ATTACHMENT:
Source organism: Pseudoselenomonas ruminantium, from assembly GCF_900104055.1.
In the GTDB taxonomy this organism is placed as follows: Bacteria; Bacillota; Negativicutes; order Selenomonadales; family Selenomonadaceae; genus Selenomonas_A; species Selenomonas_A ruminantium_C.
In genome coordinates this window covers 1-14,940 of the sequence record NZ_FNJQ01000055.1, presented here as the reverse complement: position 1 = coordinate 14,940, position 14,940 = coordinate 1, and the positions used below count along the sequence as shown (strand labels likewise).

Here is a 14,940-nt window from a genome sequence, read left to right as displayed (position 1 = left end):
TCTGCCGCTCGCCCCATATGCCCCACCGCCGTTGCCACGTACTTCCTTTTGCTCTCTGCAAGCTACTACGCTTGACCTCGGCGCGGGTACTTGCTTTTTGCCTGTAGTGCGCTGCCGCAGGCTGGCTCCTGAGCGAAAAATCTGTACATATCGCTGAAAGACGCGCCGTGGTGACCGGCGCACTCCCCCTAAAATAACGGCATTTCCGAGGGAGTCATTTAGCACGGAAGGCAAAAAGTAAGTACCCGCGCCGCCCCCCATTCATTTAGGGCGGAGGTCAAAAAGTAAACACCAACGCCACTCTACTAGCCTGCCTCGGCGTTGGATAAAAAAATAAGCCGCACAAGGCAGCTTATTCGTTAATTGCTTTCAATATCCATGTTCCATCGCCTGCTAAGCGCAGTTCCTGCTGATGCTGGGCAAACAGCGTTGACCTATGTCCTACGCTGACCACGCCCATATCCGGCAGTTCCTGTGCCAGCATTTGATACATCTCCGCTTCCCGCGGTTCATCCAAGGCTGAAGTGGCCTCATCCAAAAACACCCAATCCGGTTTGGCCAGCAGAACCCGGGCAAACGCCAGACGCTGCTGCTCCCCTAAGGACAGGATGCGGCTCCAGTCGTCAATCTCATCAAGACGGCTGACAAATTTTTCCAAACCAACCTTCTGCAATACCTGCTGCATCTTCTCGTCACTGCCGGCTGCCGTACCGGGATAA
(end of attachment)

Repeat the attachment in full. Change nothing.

Source organism: Pseudoselenomonas ruminantium, from assembly GCF_900104055.1.
In the GTDB taxonomy this organism is placed as follows: Bacteria; Bacillota; Negativicutes; order Selenomonadales; family Selenomonadaceae; genus Selenomonas_A; species Selenomonas_A ruminantium_C.
In genome coordinates this window covers 1-14,940 of the sequence record NZ_FNJQ01000055.1, presented here as the reverse complement: position 1 = coordinate 14,940, position 14,940 = coordinate 1, and the positions used below count along the sequence as shown (strand labels likewise).

Here is a 14,940-nt window from a genome sequence, read left to right as displayed (position 1 = left end):
TCTGCCGCTCGCCCCATATGCCCCACCGCCGTTGCCACGTACTTCCTTTTGCTCTCTGCAAGCTACTACGCTTGACCTCGGCGCGGGTACTTGCTTTTTGCCTGTAGTGCGCTGCCGCAGGCTGGCTCCTGAGCGAAAAATCTGTACATATCGCTGAAAGACGCGCCGTGGTGACCGGCGCACTCCCCCTAAAATAACGGCATTTCCGAGGGAGTCATTTAGCACGGAAGGCAAAAAGTAAGTACCCGCGCCGCCCCCCATTCATTTAGGGCGGAGGTCAAAAAGTAAACACCAACGCCACTCTACTAGCCTGCCTCGGCGTTGGATAAAAAAATAAGCCGCACAAGGCAGCTTATTCGTTAATTGCTTTCAATATCCATGTTCCATCGCCTGCTAAGCGCAGTTCCTGCTGATGCTGGGCAAACAGCGTTGACCTATGTCCTACGCTGACCACGCCCATATCCGGCAGTTCCTGTGCCAGCATTTGATACATCTCCGCTTCCCGCGGTTCATCCAAGGCTGAAGTGGCCTCATCCAAAAACACCCAATCCGGTTTGGCCAGCAGAACCCGGGCAAACGCCAGACGCTGCTGCTCCCCTAAGGACAGGATGCGGCTCCAGTCGTCAATCTCATCAAGACGGCTGACAAATTTTTCCAAACCAACCTTCTGCAATACCTGCTGCATCTTCTCGTCACTGCCGGCTGCCGTACCGGGATAA